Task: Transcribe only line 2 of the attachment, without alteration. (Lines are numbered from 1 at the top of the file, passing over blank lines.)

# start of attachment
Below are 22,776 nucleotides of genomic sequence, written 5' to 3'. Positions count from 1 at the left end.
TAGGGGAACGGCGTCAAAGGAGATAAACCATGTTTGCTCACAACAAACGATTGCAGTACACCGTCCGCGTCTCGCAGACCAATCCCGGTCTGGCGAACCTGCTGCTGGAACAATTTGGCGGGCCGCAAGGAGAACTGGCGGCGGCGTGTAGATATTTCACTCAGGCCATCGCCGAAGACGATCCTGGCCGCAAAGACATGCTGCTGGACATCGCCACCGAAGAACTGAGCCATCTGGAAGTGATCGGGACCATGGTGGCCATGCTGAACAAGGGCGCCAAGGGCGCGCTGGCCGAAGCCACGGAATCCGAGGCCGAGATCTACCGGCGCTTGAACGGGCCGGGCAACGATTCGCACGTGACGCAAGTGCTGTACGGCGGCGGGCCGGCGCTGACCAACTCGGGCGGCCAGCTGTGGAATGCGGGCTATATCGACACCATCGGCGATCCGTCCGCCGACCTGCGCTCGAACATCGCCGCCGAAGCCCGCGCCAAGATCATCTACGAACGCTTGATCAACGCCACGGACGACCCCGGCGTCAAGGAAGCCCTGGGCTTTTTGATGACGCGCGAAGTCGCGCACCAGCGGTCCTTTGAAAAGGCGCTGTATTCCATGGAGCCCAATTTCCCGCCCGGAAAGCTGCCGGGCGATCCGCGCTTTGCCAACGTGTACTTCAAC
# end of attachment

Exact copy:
TAGGGGAACGGCGTCAAAGGAGATAAACCATGTTTGCTCACAACAAACGATTGCAGTACACCGTCCGCGTCTCGCAGACCAATCCCGGTCTGGCGAACCTGCTGCTGGAACAATTTGGCGGGCCGCAAGGAGAACTGGCGGCGGCGTGTAGATATTTCACTCAGGCCATCGCCGAAGACGATCCTGGCCGCAAAGACATGCTGCTGGACATCGCCACCGAAGAACTGAGCCATCTGGAAGTGATCGGGACCATGGTGGCCATGCTGAACAAGGGCGCCAAGGGCGCGCTGGCCGAAGCCACGGAATCCGAGGCCGAGATCTACCGGCGCTTGAACGGGCCGGGCAACGATTCGCACGTGACGCAAGTGCTGTACGGCGGCGGGCCGGCGCTGACCAACTCGGGCGGCCAGCTGTGGAATGCGGGCTATATCGACACCATCGGCGATCCGTCCGCCGACCTGCGCTCGAACATCGCCGCCGAAGCCCGCGCCAAGATCATCTACGAACGCTTGATCAACGCCACGGACGACCCCGGCGTCAAGGAAGCCCTGGGCTTTTTGATGACGCGCGAAGTCGCGCACCAGCGGTCCTTTGAAAAGGCGCTGTATTCCATGGAGCCCAATTTCCCGCCCGGAAAGCTGCCGGGCGATCCGCGCTTTGCCAACGTGTACTTCAAC